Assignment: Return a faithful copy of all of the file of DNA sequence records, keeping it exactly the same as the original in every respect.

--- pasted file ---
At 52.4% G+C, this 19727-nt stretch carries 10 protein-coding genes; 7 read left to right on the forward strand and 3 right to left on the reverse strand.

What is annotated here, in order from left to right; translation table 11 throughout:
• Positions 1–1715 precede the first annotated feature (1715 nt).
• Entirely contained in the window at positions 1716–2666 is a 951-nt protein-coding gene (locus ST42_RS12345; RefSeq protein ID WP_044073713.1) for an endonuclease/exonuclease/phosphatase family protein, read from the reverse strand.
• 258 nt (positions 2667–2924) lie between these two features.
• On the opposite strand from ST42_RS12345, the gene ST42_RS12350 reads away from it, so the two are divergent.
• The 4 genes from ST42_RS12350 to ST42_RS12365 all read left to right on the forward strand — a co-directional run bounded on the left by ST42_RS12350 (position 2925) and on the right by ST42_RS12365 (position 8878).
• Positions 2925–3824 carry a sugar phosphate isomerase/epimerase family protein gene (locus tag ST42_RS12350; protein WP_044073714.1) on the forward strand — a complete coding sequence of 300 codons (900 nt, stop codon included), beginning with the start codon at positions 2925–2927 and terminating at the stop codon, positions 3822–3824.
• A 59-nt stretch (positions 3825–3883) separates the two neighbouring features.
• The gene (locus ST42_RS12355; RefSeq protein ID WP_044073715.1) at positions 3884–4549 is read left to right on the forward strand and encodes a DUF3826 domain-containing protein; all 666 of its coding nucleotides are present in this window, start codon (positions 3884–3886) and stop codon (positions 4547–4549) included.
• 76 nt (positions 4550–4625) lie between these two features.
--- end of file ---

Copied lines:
At 52.4% G+C, this 19727-nt stretch carries 10 protein-coding genes; 7 read left to right on the forward strand and 3 right to left on the reverse strand.

What is annotated here, in order from left to right; translation table 11 throughout:
• Positions 1–1715 precede the first annotated feature (1715 nt).
• Entirely contained in the window at positions 1716–2666 is a 951-nt protein-coding gene (locus ST42_RS12345; RefSeq protein ID WP_044073713.1) for an endonuclease/exonuclease/phosphatase family protein, read from the reverse strand.
• 258 nt (positions 2667–2924) lie between these two features.
• On the opposite strand from ST42_RS12345, the gene ST42_RS12350 reads away from it, so the two are divergent.
• The 4 genes from ST42_RS12350 to ST42_RS12365 all read left to right on the forward strand — a co-directional run bounded on the left by ST42_RS12350 (position 2925) and on the right by ST42_RS12365 (position 8878).
• Positions 2925–3824 carry a sugar phosphate isomerase/epimerase family protein gene (locus tag ST42_RS12350; protein WP_044073714.1) on the forward strand — a complete coding sequence of 300 codons (900 nt, stop codon included), beginning with the start codon at positions 2925–2927 and terminating at the stop codon, positions 3822–3824.
• A 59-nt stretch (positions 3825–3883) separates the two neighbouring features.
• The gene (locus ST42_RS12355; RefSeq protein ID WP_044073715.1) at positions 3884–4549 is read left to right on the forward strand and encodes a DUF3826 domain-containing protein; all 666 of its coding nucleotides are present in this window, start codon (positions 3884–3886) and stop codon (positions 4547–4549) included.
• 76 nt (positions 4550–4625) lie between these two features.